NASA’s Odenwald also suggests using some kind of secondary lighting, like a handheld light, to illuminate people in the foreground during totality: “It’ll look like twilight, so try compositions before that low light sets in. The eclipse is going to be so high in some places, about 60 degrees above the horizon, that it will be difficult to see anything around it to help with the composition of the photo.”
The tl;dr is: Don’t spend a lot of time fussing with your camera. Enjoy this rare event with your own eyes — not through your phone screen.
The event will last three hours (so bring water!), but the actual eclipse, when the moon completely blocks the sun, will only last under two minutes. That’s not a lot of time to mess with settings and run out to get the perfect shot. If you can, do all the set up beforehand, and leave your video camera running or take a couple of photos, then put your camera away so you can actually enjoy it!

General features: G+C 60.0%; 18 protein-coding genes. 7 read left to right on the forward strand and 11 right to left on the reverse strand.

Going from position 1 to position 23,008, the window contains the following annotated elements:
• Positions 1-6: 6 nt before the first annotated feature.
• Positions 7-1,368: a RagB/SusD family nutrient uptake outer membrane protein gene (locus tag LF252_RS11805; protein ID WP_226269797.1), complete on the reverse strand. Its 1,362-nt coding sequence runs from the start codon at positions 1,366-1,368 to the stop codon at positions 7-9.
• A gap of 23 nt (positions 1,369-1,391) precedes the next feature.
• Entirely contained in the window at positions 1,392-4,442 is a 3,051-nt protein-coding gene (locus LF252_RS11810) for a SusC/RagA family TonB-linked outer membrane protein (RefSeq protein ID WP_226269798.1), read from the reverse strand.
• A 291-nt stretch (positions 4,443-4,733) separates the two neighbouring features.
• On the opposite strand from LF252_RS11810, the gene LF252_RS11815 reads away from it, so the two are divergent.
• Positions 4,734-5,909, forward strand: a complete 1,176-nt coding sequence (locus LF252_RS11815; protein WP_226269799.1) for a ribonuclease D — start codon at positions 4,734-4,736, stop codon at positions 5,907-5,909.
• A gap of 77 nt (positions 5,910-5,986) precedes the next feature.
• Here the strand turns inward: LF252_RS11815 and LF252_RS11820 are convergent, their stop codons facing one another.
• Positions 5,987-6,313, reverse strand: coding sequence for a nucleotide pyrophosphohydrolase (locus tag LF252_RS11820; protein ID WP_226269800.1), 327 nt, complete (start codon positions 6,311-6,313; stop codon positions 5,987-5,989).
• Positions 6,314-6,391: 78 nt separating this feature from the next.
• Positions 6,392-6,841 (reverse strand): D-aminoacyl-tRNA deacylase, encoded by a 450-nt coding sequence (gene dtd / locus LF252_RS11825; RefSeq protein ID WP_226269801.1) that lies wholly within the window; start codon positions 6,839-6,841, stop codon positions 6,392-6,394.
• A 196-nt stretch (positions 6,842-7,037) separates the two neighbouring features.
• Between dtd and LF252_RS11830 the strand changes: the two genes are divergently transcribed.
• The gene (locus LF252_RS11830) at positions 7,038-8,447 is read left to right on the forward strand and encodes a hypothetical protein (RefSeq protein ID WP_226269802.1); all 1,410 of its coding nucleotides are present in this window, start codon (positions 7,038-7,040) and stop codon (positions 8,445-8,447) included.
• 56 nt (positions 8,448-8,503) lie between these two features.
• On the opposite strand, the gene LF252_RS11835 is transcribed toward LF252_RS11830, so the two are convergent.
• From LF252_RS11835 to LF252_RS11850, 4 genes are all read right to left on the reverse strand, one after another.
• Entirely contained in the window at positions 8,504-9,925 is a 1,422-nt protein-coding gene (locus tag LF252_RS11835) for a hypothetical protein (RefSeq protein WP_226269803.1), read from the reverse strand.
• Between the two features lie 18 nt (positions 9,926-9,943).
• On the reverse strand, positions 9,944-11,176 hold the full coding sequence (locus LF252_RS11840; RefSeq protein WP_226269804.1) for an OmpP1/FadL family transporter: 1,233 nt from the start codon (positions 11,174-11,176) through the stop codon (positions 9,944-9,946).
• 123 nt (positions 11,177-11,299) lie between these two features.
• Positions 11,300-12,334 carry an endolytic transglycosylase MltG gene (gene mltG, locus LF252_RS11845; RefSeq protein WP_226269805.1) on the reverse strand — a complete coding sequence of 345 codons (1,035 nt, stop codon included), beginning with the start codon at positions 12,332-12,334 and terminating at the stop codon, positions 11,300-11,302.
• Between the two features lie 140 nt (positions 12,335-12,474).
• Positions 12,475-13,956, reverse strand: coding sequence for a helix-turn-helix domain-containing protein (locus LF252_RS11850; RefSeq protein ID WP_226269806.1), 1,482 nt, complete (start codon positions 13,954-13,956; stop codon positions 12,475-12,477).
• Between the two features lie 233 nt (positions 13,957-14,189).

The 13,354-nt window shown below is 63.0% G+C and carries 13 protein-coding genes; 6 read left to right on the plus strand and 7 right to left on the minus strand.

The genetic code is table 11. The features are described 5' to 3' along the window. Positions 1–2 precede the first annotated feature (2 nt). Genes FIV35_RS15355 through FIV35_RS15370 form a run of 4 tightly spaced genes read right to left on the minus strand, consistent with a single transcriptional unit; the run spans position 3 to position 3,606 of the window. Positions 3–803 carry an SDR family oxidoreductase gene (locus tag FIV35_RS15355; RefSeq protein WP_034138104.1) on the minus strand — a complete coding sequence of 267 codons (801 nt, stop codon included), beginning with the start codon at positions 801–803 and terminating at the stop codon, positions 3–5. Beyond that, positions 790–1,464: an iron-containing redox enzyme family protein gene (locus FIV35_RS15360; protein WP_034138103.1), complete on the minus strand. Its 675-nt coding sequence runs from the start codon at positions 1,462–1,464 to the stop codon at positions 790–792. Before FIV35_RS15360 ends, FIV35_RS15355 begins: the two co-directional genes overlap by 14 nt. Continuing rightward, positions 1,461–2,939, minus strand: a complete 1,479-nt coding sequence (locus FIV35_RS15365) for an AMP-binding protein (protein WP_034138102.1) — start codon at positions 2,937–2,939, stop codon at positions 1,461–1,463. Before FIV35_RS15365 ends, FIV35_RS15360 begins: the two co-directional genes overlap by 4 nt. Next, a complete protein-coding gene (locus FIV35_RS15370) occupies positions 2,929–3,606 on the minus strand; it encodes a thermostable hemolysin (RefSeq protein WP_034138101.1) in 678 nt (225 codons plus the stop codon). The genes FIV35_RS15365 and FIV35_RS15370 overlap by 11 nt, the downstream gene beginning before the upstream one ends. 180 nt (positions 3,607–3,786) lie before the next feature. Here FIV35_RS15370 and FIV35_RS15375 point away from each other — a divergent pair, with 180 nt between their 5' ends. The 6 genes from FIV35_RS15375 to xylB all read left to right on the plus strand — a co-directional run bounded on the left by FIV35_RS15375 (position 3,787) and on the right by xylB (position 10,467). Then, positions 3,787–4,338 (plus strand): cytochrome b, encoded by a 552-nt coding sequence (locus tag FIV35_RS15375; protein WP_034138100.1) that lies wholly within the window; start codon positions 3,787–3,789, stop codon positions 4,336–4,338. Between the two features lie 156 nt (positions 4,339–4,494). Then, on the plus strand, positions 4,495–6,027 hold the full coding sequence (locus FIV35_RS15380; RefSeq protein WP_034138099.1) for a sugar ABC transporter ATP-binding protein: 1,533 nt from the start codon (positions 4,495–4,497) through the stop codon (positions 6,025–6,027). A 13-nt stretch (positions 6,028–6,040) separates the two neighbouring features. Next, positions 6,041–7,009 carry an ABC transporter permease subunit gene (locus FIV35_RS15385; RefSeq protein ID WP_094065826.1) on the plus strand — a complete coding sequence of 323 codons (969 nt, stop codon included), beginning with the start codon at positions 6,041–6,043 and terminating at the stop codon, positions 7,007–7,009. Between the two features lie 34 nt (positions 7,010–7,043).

And remember the golden rule: There are going to be huge crowds. Respect other folks’ space.
Vorenkamp urges all photographers to follow the golden rule: “If you don’t want someone to block your view, don’t block theirs.”
Nicole Nguyen is a tech reporter for BuzzFeed News and is based in San Francisco.
Contact Nicole Nguyen at firstname.lastname@example.org.